Netanyahu Is Driving Israel Toward a Binational State

Netanyahu is so afraid of losing his seat, he doesn’t dare challenge the coalition

Prime Minister Benjamin Netanyahu's speech is broadcast on a large screen during the ceremony marking 50 years of settlement in the West Bank, September 29, 2017.
Prime Minister Benjamin Netanyahu's speech is broadcast on a large screen during the ceremony marking 50 years of settlement in the West Bank, September 29, 2017. Emil Salman

Two major political-foreign relations news reports this week happened to collide. In the first, a worried Prime Minister Benjamin Netanyahu returned from Washington and told his cabinet ministers that U.S. President Donald Trump was working on a preliminary peace plan — a thorn in the cabinet’s side, but one that must be greeted with a pretense of welcome. A word that was missing from the headline in Haaretz nevertheless hovered above the security cabinet meeting: “Oy.”

Netanyahu is a copy of Golda Meir, who as prime minister pretended to welcome the proposal by Defense Minister Moshe Dayan (which was supported only by Yitzhak Rabin, Israel’s ambassador to the United States) to withdraw from the Suez Canal in 1970. This was followed by the war that broke out 44 years ago this week.

The second story was about the ceremony to mark 50 years of settlement in the West Bank. Netanyahu and Culture Minister Miri Regev planned the event in order to embarrass the opposition, which fell right into the trap. Labor Party governments resettled Gush Etzion, where the ceremony was held, which the Arabs conquered in 1948, and Labor governments laid the cornerstone for the settlement cities of Ma’aleh Adumim and for Ariel. Shimon Peres planted a cedar tree in Ofra, as Theodor Herzl in his day did in Motza, and Rabin built a road network for the settlers.

Labor’s leaders should have owned the settlements and demonstrated that the right does not have a monopoly on the Land of Israel, which has room for a Palestinian state beyond the settlement blocs. Instead, Labor Party functionaries are renouncing both the struggle for the hearts of half a million Jews living east of the Green Line and the heritage of David Ben-Gurion, Moshe Dayan, Yigal Allon, Natan Alterman and Naomi Shemer.

Turning their backs on the settlers may one day turn out to be disastrous. Draft-age girls from the settlements are ignoring the rabbis and enlisting in the army, and what shall we tell our children? Not to marry them and raise families? Heaven forbid.

In contrast, Supreme Court President Miriam Naor did the right thing when she forbade her fellow justices from attending the contentious ceremony, on the grounds that the venue is not under Israeli sovereignty. Tourism Minister Yariv Levin’s incitement against the court is another black mark against Netanyahu, who has not objected to it.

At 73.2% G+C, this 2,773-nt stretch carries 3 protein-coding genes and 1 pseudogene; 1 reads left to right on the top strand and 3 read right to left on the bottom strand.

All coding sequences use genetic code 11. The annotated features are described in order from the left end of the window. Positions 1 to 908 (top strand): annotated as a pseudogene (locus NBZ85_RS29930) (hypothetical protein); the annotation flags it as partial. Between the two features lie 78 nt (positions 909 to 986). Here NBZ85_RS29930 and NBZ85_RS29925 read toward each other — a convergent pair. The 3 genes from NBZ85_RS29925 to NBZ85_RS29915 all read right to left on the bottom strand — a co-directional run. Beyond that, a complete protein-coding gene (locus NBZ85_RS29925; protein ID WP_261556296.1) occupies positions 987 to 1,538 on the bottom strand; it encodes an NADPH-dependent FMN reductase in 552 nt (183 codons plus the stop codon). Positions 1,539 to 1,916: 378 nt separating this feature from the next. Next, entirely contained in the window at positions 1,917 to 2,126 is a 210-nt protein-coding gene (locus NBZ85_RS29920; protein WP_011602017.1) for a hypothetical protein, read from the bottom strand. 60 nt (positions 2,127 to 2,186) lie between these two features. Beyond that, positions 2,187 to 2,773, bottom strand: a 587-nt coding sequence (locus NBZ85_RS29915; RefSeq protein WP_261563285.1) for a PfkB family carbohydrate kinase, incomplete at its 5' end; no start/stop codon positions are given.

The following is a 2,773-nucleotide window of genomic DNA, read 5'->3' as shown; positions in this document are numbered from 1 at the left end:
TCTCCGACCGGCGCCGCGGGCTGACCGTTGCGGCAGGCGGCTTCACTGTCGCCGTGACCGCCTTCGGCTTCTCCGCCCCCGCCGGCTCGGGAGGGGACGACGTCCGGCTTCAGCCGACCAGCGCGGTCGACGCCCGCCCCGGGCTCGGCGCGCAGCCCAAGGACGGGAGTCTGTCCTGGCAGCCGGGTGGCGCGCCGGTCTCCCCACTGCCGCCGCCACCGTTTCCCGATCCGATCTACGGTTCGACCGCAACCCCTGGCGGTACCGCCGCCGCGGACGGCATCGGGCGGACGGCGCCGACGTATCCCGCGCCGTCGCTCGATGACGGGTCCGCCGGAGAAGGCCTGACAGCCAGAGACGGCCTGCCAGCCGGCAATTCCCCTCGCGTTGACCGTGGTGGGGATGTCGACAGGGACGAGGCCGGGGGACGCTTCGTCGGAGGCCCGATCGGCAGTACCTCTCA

The ceremony will be soon forgotten, to be dredged up again at the convenience of those involved. Not so Trump’s initiative. Netanyahu may have reason to believe it’s all talk — the president is addicted to Twitter, and it’s enough to look at a world map to see that he has barely done anything of consequence. So why would his first action be one that goes against the wishes of the government that is the most friendly to him in the world? On the other hand, Netanyahu has grounds for fear. Precisely because of this wonderful friendship Trump may put his foot down in this instance.

The cabinet has nothing to fear, because Trump’s move is so minute that Palestinian President Mahmoud Abbas will find it difficult to support, despite wanting to do so in order to demonstrate that Israel is the one sabotaging the arrangement. Netanyahu also wanted to support the move, because he believes in his ability to maneuver, to promise and not to keep his promises. He already did so in his Bar-Ilan speech, in which he announced his support for a two-state solution while working to block it.

But this time he chose coalition partners who aren’t willing to give him enough rope even to do tricks. Netanyahu is so afraid of losing his seat, that he is avoiding the slightest risk of disagreement with Habayit Hayehudi and refraining even from a feeble gesture such as relieving the housing shortage of the Palestinians in Qalqiliyah. Netanyahu’s erstwhile promise to expand the area of the West Bank city is destined to go the way of the agreement over prayer at the Western Wall agreement: The important thing is not to rock the boat.

Thus Netanyahu will continue on the path to the error of establishing a binational state, and will lose his maneuvering space in the bargain. Trump is impatient, and their deep friendship could instantly become a dispute.

All this, because Netanyahu doesn’t dare challenge the coalition over his right to maneuver. When he recites the “Al Het” on Erev Yom Kippur on Friday, asking forgiveness for his sins, it will not be without meaning.